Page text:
Activists in disbelief over Mwalubunju’s suspected K157, 000 mismanagement of donor money at NICE

Malawi’s top human rights and gender activists have expressed disbelief over reports that Executive Director for the National Initiative for Civic Education (NICE), Ollen Mwalubunju, mismanaged finances at the European Union (EU)-funded civic education body.

The Anti-Corruption Bureau (ACB) is reportedly investigating Mwalubunju over allegations that he pocketed K157, 400 from his office for an activity that he did not attend.

He is currently on leave pending the outcome of the investigation. ACB Director General Martha Chizuma confirmed to the local media recently.

NICE Trust’s Executive Director Ollen Mwalubunju

“Yes, I remember this matter; we are investigating it,” Chizuma said. Mwalubunju was suspended last year and remains suspended, as the Bureau has not concluded its investigation.

According to a report, between April 26 and 27, 2021, ACB organised a workshop in Salima on the awareness of National Anti-Corruption Strategy and officers from Nice Trust were invited to this workshop.

Mwalubunju is reported to have instructed NICE Executive Assistant to prepare an internal requisition and made a provision for him for accommodation for two nights (26th and 27th April, 2021) at Sigelege Beach Resort in Salima and fuel at K23, 400 and allowances at K14, 000 — amounting to a total K37, 400.

“Two cheques were prepared from EU funds, one cheque amounting to K120,000 payable to Sigelege Hotel for accommodation for two nights and a cash cheque amounting to K37,400 for fuel and allowances. The Executive Director collected the accommodation cheque himself and the MK37,400 was cashed by an officer and the money was handed over to him,” reads part of the document.

However, around the same dates, Nice Trust, under government funding, organised a National Planning meeting in Salima which was held on April 28, 2021.

The account, titled ‘Abuse of EU and GOM funds by NICE Executive Director – Ollen Mwalubunju’, indicates that Mwalubunju only attended the event organised by Nice Trust despite collecting money from his office to attend the ACB National Anti-Corruption Strategy meeting.

“A budget was prepared for the planning meeting in which, among other provisions, Daily Subsistence Allowance [DSA) and transportation was provided for all participants. The Executive Director received K110,000 through a bank transfer; DSAs for own accommodation for two days (27th and 28th April, 2021) at K55,000 per day. The Executive Director also collected cash amounting to K16,500 for fuel for the same event.

“The Executive Director did not attend the ACB workshop on 27th or 28th April, 2021. He did not return the accommodation cheque. Instead, he used the same accommodation cheque to spend two nights at Sigelege Hotel and attended the National Planning meeting in which he was also paid the two nights Daily Subsistence Allowance. Furthermore, he did not refund the fuel and allowances amounting to K37, 400,” it reads.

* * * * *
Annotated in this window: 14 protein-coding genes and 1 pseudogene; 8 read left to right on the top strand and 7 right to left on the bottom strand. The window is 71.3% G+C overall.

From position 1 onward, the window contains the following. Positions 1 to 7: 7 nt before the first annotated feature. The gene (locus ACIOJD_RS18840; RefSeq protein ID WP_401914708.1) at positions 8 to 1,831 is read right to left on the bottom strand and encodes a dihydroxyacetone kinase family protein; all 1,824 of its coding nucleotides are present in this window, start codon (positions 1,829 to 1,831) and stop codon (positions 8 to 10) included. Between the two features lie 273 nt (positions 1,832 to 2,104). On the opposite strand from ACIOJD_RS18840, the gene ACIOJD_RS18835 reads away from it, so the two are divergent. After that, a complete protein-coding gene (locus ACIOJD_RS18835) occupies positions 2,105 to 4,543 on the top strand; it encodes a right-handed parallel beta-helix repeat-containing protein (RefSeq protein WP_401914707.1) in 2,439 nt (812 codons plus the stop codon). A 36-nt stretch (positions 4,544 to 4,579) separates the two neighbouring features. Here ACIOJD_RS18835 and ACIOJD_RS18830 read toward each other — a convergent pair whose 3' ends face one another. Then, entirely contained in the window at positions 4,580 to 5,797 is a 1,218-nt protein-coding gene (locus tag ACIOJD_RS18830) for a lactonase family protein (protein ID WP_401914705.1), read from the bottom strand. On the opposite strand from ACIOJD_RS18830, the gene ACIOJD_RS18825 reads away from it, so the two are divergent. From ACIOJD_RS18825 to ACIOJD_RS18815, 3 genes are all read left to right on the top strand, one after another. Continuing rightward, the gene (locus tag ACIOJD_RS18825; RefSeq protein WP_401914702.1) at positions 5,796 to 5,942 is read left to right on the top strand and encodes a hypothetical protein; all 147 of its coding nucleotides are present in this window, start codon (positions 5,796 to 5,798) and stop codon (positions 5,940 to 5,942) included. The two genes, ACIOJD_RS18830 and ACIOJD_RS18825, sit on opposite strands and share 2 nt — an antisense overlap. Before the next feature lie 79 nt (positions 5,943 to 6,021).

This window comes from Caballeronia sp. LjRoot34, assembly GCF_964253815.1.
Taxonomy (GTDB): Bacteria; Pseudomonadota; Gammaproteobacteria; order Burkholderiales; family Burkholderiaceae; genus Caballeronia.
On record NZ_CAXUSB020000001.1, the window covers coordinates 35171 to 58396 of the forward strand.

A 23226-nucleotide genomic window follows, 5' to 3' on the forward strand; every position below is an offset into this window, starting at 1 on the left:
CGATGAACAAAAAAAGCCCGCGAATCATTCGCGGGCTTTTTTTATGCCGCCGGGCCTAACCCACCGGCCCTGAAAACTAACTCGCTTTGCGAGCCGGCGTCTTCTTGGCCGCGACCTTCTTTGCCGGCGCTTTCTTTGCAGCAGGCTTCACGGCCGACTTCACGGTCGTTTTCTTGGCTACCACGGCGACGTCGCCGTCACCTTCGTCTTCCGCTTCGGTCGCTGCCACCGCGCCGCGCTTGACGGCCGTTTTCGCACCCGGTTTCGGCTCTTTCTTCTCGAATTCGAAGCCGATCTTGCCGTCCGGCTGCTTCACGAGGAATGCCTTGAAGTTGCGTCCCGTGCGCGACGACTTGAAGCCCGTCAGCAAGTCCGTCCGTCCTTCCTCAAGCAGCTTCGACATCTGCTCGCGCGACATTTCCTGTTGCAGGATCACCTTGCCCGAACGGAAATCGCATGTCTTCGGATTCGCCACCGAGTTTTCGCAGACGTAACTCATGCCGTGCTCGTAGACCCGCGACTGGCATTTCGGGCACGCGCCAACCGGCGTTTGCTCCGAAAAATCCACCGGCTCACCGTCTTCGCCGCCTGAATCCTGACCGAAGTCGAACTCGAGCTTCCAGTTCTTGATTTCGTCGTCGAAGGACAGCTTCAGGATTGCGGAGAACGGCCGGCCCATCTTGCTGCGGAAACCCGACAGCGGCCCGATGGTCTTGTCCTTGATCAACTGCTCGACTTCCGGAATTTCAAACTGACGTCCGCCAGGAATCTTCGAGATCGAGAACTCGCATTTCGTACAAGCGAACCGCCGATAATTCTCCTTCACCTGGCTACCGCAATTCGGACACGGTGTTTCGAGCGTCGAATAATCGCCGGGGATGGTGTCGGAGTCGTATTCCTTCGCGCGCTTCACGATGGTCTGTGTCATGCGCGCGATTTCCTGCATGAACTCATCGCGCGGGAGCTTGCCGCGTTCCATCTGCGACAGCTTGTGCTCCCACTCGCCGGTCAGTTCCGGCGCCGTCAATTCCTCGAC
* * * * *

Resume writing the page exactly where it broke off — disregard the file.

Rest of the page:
Mwalubunju refused to comment, saying he is still waiting for the final report on the investigations.

He said once investigations are over, he will issue a public statement.

EU Ambassador Rune Skinnebach said the Union was informed about the issue, but assured that they would not be “withholding any funding to NICE or suspending any activity due to this development.”

“With the view to protect the operations of the competent investigative and judicial authorities, the EU has a strict policy of not commenting on fraud related investigations while ongoing,” he told a local media.

Skinnebach said however that the EU has a zero-tolerance policy on embezzlement, misuse and mismanagement of EU funds.

“Therefore, in case of confirmed irregularities, this case shall follow the standard procedure of recovery of EU funds,” he said.

But some of Malawi’s renowned human rights and gender activists have questioned the motive behind the investigation.

While opting for anonymity, one of the human rights activists who worked with Mwalubunju at the Centre for Huma Rights and Rehabilitation (CHRR), said he was not convinced that his former ally in the fight human rights struggle abused the funds.

“I know Ollen inside and out. He’s a very difficult person in term of financial management. I remember when we were at CHRR, he would demand receipts for even K10 and for someone to accuse him of financial mismanagement of K157, 000 today, I would be very surprised,” he said.

He wondered why, in the first place, the NICE system could not trace and correct the anomaly.

“Honestly speaking, K157, 000 is too little of Ollen’s callibre can abuse. Probably, there is something we don’t know. But the Ollen I know cannot abuse donor money unless he changed recently. He handled billions of donor funding at CHRR without any query of mismanagement. How come he should abuse a mere K157, 000 today?” he asked.

On the other hand, Kaliya suspected internal politics at NICE to be at the heart of the report.

She argued that, while accountability is supposed to be a paramount principle in the management of donor funds, her former workmates could not comprehend why NICE system could not correct the anomaly and recover the money.

“I am not backing him, but I believe there are some people who set Ollen a trap. How can someone, who has handled billions of donor funds, eventually mismanage K157, 000? I must be very honest with, I was very disappointed and disheartened to hear that Ollen was being investigated over such issues,” said Kaliya.

“I wish you, the journalists, could go deeper with your investigations to get to the root of this issue. Otherwise, I have the feeling that someone is just out there to embarrass Ollen,” she added.

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